Work between Western Australian Government and the CSIRO has been ongoing and is continuing to develop the new Code of Practice, which will prescribe minimum enforceable standards for hydraulic fracturing activities in Western Australia. A consultation draft of the Code of Practice is now expected to be finalised in the second half of the year.

While a number of Actions will also require legislative changes to be fully implemented, industry is still able to progress with the submission of their projects for assessment.

The new requirements for hydraulic fracturing, based on the Inquiry’s recommendations and the Government’s decisions, are publicly available in the Inquiry Report and the Government’s Implementation Plan.

An amendment to the Environmental Protection Regulations 1987 regulation 2C was approved by the Executive Council on 30 June, and commenced on 8 July 2020. The amendment requires all onshore oil and gas proposals involving hydraulic fracture stimulation in Western Australia to be referred to the Environmental Protection Authority (EPA), by designating them as ‘proposals of a prescribed class’.

As a result, proposals involving hydraulic fracturing, within onshore petroleum titles where the hydraulic fracturing moratorium has been lifted, are required to be referred to the EPA by the Department of Mines, Industry Regulation and Safety (DMIRS). Proponents can also self-refer proposals to the EPA.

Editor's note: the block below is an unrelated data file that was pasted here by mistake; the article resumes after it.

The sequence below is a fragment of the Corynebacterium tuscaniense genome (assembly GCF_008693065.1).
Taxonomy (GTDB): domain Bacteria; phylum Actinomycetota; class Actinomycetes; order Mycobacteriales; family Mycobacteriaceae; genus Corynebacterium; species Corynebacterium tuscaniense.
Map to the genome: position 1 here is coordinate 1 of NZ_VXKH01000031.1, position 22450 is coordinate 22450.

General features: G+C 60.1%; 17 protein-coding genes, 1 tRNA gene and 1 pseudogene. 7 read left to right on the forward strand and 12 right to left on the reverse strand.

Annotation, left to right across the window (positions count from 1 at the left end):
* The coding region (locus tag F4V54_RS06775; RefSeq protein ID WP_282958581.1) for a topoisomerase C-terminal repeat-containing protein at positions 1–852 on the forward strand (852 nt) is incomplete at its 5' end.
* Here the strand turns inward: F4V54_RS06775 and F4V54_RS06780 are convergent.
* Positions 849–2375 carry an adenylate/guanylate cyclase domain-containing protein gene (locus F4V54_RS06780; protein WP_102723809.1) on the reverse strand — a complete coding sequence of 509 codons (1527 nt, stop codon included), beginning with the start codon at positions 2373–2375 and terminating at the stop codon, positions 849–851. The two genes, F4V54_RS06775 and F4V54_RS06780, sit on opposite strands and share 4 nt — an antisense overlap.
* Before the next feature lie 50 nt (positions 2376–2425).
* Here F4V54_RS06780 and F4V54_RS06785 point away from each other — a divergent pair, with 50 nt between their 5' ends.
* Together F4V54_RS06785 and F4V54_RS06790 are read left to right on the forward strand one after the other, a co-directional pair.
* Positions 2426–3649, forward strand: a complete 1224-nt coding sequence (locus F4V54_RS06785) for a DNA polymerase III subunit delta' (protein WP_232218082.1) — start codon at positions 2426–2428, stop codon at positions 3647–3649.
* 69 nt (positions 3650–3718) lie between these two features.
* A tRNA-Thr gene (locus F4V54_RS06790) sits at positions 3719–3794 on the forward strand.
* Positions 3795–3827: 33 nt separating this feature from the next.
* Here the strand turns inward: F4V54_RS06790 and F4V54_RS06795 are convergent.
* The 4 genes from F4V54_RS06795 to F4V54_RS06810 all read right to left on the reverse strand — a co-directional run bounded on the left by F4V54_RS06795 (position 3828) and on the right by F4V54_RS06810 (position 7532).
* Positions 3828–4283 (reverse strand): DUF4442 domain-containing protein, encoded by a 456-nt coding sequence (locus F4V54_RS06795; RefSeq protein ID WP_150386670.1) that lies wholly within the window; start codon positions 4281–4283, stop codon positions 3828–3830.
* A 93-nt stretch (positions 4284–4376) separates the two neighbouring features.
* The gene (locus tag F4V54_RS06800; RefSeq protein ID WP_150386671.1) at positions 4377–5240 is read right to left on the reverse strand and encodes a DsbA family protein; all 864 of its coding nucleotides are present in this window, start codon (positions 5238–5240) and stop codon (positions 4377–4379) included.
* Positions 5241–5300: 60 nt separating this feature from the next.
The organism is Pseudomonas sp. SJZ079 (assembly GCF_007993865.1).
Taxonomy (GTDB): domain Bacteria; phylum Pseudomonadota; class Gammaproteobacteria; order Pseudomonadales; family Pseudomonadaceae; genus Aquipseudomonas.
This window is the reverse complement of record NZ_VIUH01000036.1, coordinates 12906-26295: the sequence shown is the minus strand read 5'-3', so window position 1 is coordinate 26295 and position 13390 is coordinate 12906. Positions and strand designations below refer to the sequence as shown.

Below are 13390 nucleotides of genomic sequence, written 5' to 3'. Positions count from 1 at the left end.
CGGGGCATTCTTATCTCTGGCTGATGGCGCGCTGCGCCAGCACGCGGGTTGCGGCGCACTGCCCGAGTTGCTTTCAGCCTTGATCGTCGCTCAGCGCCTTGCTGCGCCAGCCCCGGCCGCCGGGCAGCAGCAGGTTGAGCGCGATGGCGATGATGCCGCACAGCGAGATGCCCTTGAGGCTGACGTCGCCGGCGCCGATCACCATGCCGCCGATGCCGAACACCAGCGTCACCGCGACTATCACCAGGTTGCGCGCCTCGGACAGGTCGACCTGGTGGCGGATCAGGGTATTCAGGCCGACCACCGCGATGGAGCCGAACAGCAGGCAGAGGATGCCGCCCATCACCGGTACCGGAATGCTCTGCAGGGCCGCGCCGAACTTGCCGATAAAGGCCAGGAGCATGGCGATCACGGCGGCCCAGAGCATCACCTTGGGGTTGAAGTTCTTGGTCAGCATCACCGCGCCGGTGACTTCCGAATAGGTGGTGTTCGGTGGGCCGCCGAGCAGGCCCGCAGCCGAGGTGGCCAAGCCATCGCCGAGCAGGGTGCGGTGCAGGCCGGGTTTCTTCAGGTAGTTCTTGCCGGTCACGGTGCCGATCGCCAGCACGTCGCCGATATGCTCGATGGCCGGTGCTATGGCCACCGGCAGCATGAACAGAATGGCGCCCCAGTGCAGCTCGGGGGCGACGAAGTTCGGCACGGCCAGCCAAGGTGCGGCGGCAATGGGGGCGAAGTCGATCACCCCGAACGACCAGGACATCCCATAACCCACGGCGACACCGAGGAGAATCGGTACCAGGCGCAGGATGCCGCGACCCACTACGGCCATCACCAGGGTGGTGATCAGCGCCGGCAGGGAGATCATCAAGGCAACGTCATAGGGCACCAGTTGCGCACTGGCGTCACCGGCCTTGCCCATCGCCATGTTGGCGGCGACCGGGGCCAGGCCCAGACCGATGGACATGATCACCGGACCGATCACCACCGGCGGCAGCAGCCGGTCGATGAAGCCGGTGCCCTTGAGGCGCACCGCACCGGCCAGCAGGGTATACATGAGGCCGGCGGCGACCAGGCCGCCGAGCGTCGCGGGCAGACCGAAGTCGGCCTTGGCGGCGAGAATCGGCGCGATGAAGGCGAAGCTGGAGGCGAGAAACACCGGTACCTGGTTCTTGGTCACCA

Assessments will be undertaken in parallel with the implementation of the remaining actions, and proponents are encouraged to engage with the EPA and DMIRS to ensure they understand the new requirements.

Proponents will not be permitted to commence hydraulic fracturing for exploration until the Code of Practice has been finalised, and hydraulic fracturing for production will not be approved without the Code of Practice and until Traditional Owner and private landowner consent requirements have been implemented.

For the March Quarter update on individual Implementation Actions, please visit Implementation Progress.

 

8 July 2020